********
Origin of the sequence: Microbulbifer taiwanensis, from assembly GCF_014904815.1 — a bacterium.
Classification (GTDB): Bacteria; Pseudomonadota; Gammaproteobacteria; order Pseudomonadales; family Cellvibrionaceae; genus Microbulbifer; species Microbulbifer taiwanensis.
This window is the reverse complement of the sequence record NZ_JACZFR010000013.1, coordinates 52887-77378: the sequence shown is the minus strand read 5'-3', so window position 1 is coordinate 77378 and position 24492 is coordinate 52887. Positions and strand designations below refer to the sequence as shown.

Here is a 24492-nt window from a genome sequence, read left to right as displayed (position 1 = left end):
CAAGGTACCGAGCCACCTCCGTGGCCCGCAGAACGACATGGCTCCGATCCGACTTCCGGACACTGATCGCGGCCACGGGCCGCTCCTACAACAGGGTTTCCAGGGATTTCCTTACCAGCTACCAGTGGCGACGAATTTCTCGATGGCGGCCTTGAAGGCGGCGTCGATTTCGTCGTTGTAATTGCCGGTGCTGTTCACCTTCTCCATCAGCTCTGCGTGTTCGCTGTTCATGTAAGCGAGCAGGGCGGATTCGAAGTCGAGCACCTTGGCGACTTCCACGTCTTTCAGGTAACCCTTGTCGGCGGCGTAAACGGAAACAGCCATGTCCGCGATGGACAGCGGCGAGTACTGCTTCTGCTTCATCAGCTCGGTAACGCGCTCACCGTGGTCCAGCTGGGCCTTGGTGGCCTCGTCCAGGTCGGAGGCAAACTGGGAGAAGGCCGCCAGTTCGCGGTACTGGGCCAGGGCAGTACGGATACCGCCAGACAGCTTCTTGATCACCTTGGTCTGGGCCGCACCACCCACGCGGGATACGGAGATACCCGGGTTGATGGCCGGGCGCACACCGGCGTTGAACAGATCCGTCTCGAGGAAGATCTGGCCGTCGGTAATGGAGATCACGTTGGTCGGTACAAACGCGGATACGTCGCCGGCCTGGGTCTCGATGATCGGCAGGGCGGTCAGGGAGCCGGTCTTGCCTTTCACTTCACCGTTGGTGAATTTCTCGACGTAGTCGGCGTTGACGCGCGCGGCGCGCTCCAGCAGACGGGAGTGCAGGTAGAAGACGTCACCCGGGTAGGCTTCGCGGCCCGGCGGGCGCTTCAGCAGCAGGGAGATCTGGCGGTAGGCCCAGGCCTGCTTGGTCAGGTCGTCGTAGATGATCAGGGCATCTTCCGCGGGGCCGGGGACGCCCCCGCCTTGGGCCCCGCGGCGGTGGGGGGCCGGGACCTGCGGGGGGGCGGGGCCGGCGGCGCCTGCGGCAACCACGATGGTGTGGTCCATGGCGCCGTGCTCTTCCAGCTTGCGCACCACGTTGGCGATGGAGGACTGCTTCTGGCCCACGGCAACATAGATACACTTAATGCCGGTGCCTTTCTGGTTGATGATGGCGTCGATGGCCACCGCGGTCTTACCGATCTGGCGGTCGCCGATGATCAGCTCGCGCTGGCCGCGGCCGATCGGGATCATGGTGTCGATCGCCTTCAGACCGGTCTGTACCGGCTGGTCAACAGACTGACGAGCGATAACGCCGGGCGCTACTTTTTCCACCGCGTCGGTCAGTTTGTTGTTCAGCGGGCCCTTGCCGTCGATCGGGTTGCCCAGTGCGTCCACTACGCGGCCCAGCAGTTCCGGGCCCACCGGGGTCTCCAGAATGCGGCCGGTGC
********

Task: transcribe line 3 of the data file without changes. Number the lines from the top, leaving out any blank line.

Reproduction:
This window is the reverse complement of the sequence record NZ_JACZFR010000013.1, coordinates 52887-77378: the sequence shown is the minus strand read 5'-3', so window position 1 is coordinate 77378 and position 24492 is coordinate 52887. Positions and strand designations below refer to the sequence as shown.